Introducing the No. 1 draft pick

Three possibilities to be selected at No. 9 overall met with reporters Saturday in Indy. Who are they, what did they say and what would they add to the Packers?

And with the ninth pick in the NFL draft, the Green Bay Packers select …

Brian Orakpo, defensive end, Texas

At 6-foot-3 and 263 pounds, Orakpo looks every bit of a dominant defensive player.

At the end of his press conference on Friday, he was asked if he feared teams would look at him and consider him a workout warrior rather than a football player. Are you kidding? Orakpo, the Lombardi Award winner as college football's best lineman, the Nagurski Award winner as college football's best defensive player and a first-team All-American, piled up 11.5 sacks, 19 tackles for loss and four forced fumbles as a senior for the Longhorns.

That's difference-making production. Just imagine Aaron Kampman at one outside linebacker and Orakpo on another in the new 3-4 defense. Hello, pass rush.

"The thrill is getting off the ball, beating that tackle and getting there," said Orakpo, who had a meeting scheduled with the Packers. "The quarterback barely gets hit, anyway. Affecting the guy. You have to put a lot of pressure on the guy."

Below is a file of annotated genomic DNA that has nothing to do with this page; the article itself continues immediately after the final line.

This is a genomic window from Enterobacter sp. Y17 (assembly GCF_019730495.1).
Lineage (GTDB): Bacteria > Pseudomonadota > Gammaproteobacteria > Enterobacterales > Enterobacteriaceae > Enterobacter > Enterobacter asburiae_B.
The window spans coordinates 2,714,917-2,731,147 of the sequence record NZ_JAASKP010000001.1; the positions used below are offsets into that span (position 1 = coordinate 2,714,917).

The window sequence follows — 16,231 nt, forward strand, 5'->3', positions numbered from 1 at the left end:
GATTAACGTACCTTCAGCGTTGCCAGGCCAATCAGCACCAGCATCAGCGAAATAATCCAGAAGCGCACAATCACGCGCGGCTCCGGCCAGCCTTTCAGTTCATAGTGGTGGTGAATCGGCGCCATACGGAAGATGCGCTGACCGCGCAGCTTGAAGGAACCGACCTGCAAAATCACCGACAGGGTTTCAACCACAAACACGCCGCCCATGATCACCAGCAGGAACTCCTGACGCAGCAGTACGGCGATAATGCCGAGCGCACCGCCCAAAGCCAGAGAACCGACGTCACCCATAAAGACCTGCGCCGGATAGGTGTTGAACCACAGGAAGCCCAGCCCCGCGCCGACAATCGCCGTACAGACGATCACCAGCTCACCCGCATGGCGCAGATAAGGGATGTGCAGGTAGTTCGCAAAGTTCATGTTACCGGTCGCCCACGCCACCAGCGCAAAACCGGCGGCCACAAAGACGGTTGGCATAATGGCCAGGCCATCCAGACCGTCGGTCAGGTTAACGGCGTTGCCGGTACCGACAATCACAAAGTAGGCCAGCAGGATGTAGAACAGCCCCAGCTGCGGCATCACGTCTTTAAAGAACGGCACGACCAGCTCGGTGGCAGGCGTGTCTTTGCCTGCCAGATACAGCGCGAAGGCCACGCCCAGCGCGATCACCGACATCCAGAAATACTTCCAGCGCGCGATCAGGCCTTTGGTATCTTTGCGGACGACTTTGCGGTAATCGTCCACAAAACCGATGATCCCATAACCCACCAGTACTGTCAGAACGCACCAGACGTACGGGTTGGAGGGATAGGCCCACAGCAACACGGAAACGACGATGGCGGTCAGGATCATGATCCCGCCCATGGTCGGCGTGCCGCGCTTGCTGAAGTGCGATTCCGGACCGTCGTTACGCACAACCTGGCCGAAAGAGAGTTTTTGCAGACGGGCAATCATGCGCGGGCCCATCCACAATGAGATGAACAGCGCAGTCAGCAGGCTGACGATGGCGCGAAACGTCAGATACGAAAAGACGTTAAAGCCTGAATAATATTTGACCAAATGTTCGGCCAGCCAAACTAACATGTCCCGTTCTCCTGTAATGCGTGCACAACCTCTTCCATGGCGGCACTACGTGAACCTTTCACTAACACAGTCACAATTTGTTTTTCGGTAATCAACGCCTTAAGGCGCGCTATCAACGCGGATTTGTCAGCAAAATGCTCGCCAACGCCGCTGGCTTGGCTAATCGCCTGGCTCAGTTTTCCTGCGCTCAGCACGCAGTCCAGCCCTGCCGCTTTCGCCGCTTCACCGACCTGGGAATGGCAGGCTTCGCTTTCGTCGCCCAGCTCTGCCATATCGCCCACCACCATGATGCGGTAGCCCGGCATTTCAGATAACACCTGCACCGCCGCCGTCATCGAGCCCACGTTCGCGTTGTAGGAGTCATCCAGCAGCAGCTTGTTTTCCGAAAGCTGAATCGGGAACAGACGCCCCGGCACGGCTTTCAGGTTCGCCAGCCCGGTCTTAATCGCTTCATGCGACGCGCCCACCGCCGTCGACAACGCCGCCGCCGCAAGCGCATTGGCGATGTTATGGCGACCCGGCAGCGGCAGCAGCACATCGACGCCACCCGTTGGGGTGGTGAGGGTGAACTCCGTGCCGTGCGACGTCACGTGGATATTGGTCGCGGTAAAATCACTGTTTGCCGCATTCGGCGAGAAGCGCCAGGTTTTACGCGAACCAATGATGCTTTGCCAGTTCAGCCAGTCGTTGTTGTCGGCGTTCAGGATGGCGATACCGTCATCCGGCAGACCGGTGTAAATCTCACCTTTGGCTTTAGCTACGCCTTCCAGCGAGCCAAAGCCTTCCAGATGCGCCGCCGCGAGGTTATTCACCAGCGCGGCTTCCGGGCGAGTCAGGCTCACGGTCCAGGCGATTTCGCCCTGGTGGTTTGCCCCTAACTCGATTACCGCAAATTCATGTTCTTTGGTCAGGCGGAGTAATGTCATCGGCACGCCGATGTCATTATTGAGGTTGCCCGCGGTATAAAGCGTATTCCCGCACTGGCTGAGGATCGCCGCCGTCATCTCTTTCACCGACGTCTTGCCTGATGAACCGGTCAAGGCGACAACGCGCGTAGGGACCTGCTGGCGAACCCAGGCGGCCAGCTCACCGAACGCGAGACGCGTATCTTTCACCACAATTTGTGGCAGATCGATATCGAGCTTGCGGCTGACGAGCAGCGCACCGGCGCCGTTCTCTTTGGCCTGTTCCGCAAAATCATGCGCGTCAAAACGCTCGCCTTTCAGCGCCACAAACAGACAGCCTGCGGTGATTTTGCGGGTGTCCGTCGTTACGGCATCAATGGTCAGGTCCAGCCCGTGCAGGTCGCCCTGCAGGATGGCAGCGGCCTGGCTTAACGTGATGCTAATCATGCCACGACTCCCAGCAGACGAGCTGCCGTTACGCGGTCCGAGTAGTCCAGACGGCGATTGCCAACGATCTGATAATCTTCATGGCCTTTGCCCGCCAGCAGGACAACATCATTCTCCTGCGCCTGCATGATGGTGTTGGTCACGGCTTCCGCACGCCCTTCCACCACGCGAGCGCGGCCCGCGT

Orakpo, who said his biggest influence is the Giants' Osi Umenyiora, played defensive end in college but would translate to outside linebacker in college. Orakpo repeatedly said he doesn't care whether he's a 4-3 defensive end or 3-4 outside linebacker. He's considered strong against the run, with the speed to make plays and the brute power to hold up against the run.

Not bad for a guy who arrived at Texas at a mere 210 pounds. Four years, 53 pounds and 21 sacks later, he's set to be a top-10 draft pick.

"A team needs a pass rusher and a guy that's not shy stopping the run, either," he said. "Normally, pass rushers get knocked for really not caring about the run, but I take a lot of pride in playing the run, as well."

And with the ninth pick in the NFL draft, the Green Bay Packers select …

B.J. Raji, nose tackle, Boston College

B.J. Raji/Getty Images

To anchor their 3-4 defense, the Packers need a big nose tackle. None are bigger and better than Raji, the 6-foot-1, 337-pounder from Boston College.

"I think they'll get an overall defensive tackle who can do both – get to the quarterback, stop the run," Raji said of what his new NFL team will get by drafting him. "A team leader by example, a good guy on and off the field."

Raji sat out the 2007 season for academic reasons – because of a mistake by an associate dean, not because Raji lacks intelligence -- but bounced back in 2008 to tally 99 tackles and seven sacks for the Eagles. After a stellar week of practice at the Senior Bowl, Raji has soared up draft charts into a likely top-10 pick.

Will that be with the Packers, who desperately need difference-making players for their three linemen?